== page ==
2012 Juice Box Awards: Best Small Press

Juice Box AwardA year ago I would given this award to Night Shade Books without hesitation. They were publishing consistently good novels, most of which were debuts, that felt polished. 2012 not so much. Their debut line-up slipped noticeably, although there were several standouts, and even their more seasoned authors felt untouched by the editorial process.

Who then wears the crown for 2012? With Pyr, Angry Robot, and Jo Fletcher off the table thanks to the backing of a larger publisher (Prometheus, Osprey, and Quercus respectively), the remaining presses are small even compared to Night Shade.

For me, it comes down to two: Small Beer Press and their outstanding commitment to fabulist (and other) fiction and ChiZine Publications’ weird/dark list. There are other very good small presses –Pandemonium, Prime, Tachyon, and Subterranean, to name a few — but none that maintain the standard of interesting points of view as my two finalists.

In 2012, ChiZine published seventeen books (to Small Beer’s thirteen), composed mostly of novels, but with a not insignificant amount of short fiction. As readers of this blog will know, I find myself substantially more attracted to the long form work, particularly in how little of the short fiction published in collections and anthologies is original to the book.

While Small Beer published a strong novels (4 total), highlighted by Ayize Jama-Everett’s The Liminal People, the vast majority of their list was short fiction, much of which came from writers, talented though they are, who’ve been through the proverbial wringer with gads of credits next to their names. Luminaries like Peter Dickinson, Ursula K. LeGuin, Joan Aiken, and Nancy Kress, point out that while Small Beer has fantastic taste, it remains to be seen how much of taste-maker they are.

In contrast, the ChiZine list has few, if any, recognizable names outside of the Canadian SFF scene. Nick Mamatas is probably their most well known author, but even he has little penetration outside the cliques that circulate through literary conventions around the country. His Bullettime was a standout novel for ChiZine, if for no other reason than it’s marginally certifiable. Incredibly well written with a deeply thematic impact that seems more relevant everyday, Mamatas’ novel is a perfect example of what ChiZine is all about. Many of their writers are equally unusual, deploying different perspectives and styles to the genre lens. More importantly, nearly all of them are new and writing books that don’t fit anywhere else.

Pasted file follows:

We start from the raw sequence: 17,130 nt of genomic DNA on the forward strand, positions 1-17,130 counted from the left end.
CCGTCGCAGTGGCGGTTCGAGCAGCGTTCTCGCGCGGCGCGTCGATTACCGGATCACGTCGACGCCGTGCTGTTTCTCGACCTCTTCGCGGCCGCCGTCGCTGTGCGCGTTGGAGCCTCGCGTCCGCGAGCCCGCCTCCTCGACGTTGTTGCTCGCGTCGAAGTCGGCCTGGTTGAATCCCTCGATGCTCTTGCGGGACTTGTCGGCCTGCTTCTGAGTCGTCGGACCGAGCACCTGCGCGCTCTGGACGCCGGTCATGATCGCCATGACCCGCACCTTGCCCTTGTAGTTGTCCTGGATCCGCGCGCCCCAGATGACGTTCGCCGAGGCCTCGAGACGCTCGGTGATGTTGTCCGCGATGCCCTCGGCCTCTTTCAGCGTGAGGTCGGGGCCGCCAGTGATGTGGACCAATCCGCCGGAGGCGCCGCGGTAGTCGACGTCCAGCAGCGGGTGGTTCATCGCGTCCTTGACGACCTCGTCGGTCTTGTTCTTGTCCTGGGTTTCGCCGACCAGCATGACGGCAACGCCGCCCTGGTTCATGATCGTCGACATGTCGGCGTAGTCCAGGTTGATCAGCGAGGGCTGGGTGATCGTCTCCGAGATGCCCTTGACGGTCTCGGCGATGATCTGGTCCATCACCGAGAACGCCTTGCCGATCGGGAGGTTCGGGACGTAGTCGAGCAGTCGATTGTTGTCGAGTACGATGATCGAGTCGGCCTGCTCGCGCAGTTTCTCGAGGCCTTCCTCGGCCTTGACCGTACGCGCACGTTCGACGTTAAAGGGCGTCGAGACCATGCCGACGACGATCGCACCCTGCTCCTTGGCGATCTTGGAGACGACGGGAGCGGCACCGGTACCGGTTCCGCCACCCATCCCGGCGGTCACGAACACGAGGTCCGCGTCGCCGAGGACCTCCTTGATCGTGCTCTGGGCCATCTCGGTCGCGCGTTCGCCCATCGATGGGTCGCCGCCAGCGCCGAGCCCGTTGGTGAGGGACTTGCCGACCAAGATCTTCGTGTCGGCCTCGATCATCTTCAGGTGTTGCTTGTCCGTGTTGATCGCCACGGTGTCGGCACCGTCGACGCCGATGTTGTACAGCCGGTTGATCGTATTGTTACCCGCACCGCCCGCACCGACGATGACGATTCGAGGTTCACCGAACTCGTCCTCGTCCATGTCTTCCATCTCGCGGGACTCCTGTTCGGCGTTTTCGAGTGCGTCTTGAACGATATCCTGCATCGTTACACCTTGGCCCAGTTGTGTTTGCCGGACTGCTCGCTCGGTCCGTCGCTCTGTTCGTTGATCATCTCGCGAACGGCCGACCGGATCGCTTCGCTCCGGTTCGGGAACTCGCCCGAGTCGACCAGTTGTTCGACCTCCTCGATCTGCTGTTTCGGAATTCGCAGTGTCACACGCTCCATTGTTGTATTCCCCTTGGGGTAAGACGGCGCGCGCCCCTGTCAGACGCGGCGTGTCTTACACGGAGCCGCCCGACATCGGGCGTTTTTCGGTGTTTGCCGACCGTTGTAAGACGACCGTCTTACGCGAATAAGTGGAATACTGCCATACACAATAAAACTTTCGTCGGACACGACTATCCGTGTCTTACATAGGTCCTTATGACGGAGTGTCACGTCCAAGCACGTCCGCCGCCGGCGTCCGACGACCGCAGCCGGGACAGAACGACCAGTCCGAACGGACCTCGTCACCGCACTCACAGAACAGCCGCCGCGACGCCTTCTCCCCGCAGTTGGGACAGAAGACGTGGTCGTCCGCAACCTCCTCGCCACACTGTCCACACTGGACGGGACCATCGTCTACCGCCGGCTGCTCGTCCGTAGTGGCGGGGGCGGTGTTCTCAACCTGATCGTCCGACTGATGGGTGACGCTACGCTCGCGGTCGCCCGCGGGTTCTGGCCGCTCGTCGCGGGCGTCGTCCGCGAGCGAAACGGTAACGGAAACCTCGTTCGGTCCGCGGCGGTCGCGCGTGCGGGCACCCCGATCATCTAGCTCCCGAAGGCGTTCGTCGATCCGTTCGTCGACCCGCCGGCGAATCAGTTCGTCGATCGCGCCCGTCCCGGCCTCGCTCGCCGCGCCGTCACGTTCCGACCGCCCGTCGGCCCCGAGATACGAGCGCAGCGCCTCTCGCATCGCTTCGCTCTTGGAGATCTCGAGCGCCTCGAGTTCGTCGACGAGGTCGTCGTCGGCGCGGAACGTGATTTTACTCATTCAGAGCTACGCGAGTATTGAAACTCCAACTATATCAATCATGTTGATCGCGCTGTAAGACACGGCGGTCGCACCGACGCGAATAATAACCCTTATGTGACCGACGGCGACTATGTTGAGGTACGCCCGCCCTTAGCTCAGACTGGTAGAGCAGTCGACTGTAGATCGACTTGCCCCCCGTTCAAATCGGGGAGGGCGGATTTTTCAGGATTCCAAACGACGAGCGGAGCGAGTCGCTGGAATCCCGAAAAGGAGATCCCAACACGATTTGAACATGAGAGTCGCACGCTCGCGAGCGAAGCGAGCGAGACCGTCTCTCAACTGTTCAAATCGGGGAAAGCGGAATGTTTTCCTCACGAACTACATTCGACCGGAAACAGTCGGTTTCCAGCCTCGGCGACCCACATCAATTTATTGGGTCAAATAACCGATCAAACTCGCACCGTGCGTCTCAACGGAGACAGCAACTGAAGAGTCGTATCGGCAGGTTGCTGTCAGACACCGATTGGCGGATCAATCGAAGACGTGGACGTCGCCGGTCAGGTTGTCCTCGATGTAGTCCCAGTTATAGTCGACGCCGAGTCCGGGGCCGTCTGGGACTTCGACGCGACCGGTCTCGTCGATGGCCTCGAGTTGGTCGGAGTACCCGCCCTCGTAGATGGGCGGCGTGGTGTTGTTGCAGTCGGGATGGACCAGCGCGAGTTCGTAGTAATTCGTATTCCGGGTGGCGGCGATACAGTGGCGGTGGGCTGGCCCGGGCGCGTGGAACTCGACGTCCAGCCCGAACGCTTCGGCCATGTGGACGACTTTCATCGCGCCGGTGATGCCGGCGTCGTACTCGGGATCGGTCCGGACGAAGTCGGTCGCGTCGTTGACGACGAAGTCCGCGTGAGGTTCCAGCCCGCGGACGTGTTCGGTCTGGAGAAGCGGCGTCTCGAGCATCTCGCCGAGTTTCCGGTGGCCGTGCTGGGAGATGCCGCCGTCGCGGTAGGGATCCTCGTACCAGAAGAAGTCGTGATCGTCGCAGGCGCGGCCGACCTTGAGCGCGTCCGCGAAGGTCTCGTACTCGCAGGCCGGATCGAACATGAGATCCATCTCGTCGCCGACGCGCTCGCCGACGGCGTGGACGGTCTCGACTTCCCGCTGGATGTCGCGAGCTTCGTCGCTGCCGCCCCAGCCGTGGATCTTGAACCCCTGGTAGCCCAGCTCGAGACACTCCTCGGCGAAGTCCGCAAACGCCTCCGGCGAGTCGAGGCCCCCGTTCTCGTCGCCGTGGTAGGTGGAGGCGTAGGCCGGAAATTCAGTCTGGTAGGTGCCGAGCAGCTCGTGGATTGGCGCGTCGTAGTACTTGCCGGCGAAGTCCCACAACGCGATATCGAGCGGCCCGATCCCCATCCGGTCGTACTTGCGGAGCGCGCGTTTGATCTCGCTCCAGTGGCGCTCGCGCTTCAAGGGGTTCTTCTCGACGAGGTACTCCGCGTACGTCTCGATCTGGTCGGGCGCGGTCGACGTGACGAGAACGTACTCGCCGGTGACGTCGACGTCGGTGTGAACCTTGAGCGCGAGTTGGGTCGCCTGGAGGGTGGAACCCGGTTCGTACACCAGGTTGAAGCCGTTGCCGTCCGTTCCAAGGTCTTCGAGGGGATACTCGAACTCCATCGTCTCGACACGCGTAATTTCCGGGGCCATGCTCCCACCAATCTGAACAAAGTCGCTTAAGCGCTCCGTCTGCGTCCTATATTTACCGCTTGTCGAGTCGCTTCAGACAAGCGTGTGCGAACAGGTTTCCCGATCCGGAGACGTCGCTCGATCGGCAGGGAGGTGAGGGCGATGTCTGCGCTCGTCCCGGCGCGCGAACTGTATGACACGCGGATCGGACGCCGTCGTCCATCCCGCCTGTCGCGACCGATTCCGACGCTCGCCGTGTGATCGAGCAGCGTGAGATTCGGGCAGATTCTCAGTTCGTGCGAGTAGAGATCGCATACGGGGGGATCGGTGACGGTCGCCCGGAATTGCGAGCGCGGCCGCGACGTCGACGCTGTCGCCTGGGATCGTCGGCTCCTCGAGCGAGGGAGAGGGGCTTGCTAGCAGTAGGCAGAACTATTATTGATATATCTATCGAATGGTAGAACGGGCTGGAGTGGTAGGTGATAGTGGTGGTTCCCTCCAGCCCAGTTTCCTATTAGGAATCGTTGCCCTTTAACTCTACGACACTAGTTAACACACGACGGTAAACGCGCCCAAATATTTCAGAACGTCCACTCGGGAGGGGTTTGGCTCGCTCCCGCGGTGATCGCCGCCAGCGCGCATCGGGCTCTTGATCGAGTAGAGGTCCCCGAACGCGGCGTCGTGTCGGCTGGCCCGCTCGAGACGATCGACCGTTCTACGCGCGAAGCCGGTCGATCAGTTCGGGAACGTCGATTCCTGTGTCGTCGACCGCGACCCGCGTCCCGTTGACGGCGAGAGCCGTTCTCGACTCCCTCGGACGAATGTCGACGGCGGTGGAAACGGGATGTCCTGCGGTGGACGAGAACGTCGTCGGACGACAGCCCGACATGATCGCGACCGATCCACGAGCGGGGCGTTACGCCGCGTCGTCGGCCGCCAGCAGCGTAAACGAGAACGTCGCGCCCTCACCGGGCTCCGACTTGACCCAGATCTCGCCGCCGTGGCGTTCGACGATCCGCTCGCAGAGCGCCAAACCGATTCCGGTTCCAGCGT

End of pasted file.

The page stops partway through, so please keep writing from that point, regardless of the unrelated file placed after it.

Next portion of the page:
Am I punishing Small Beer for not taking chances? Perhaps, although it’s not as simple as that. ChiZine is supported to an unknown degree by grants from the Canadian government, which surely frees them to roll the dice on occasion. Even so, Small Beer has an obvious editorial direction and rarely deviates from it. While what Small Beer publishes is as good, and occasionally better, I have to give ChiZine credit for their proliferation of quality and dedication to exposing new writers.

For those reasons, I present the 2012 Juice Box for Best Small Press to:

CZP_topbanner

Congratulations! May you sip the juice box until it crumples.

Justin Landon

Justin Landon is the Overlord of Staffer's Book Review. When he's not writing things of dubious value to the world, he's at the gym or being a dad. You can follow him on a multitude of social media, which is strongly suggested lest you miss out on vital information that could someday save your life.

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Comments
  • Sandra Kasturi January 22, 2013 at 10:07 am

    As co-publisher at ChiZine, I’m incredibly honoured and thrilled by this! Thank you SO much. Sometimes it feels like we’re just labouring away and nobody notices, so this means a lot. (With respect to the Canadian grants, to be honest, that is always a total crapshoot. In fact, one year we didn’t get one of the really big grants and it was a major blow. Every year we kind of plan, assuming we won’t get any money at all. Because the literary granting system up here usually has no truck with genre fiction. So the very fact we’re doing it makes us getting any grants a very dicey proposition. We’ve mostly been lucky so far. But when you sometimes hear that your books have no literary merit and that you need to improve their design…well, it’s disheartening. We still muddle forward though! Which is why hearing something like this really makes my day.) Oh, and for the record, I love Small Beer’s books!

  • Mark Lawrence January 23, 2013 at 4:17 pm

    It’s a freakin’ lie! He sends you NOTHING. There _are_ no juiceboxes, there’s no juice, no box. nada.

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